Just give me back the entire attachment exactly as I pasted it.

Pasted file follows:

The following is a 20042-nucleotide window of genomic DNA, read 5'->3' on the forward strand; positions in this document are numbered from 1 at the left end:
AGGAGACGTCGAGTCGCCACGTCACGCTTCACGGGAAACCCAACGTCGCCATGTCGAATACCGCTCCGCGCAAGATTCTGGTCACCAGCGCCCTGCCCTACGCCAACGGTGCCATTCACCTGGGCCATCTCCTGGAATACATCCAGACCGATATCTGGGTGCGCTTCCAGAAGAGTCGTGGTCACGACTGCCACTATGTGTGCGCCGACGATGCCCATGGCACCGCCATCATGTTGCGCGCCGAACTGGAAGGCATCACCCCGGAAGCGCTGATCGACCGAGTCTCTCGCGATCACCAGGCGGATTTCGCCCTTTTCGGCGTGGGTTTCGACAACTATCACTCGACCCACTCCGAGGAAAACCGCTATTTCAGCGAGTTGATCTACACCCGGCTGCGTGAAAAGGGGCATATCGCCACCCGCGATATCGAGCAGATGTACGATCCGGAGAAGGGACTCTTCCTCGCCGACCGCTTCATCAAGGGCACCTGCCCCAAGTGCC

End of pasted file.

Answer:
The following is a 20042-nucleotide window of genomic DNA, read 5'->3' on the forward strand; positions in this document are numbered from 1 at the left end:
AGGAGACGTCGAGTCGCCACGTCACGCTTCACGGGAAACCCAACGTCGCCATGTCGAATACCGCTCCGCGCAAGATTCTGGTCACCAGCGCCCTGCCCTACGCCAACGGTGCCATTCACCTGGGCCATCTCCTGGAATACATCCAGACCGATATCTGGGTGCGCTTCCAGAAGAGTCGTGGTCACGACTGCCACTATGTGTGCGCCGACGATGCCCATGGCACCGCCATCATGTTGCGCGCCGAACTGGAAGGCATCACCCCGGAAGCGCTGATCGACCGAGTCTCTCGCGATCACCAGGCGGATTTCGCCCTTTTCGGCGTGGGTTTCGACAACTATCACTCGACCCACTCCGAGGAAAACCGCTATTTCAGCGAGTTGATCTACACCCGGCTGCGTGAAAAGGGGCATATCGCCACCCGCGATATCGAGCAGATGTACGATCCGGAGAAGGGACTCTTCCTCGCCGACCGCTTCATCAAGGGCACCTGCCCCAAGTGCC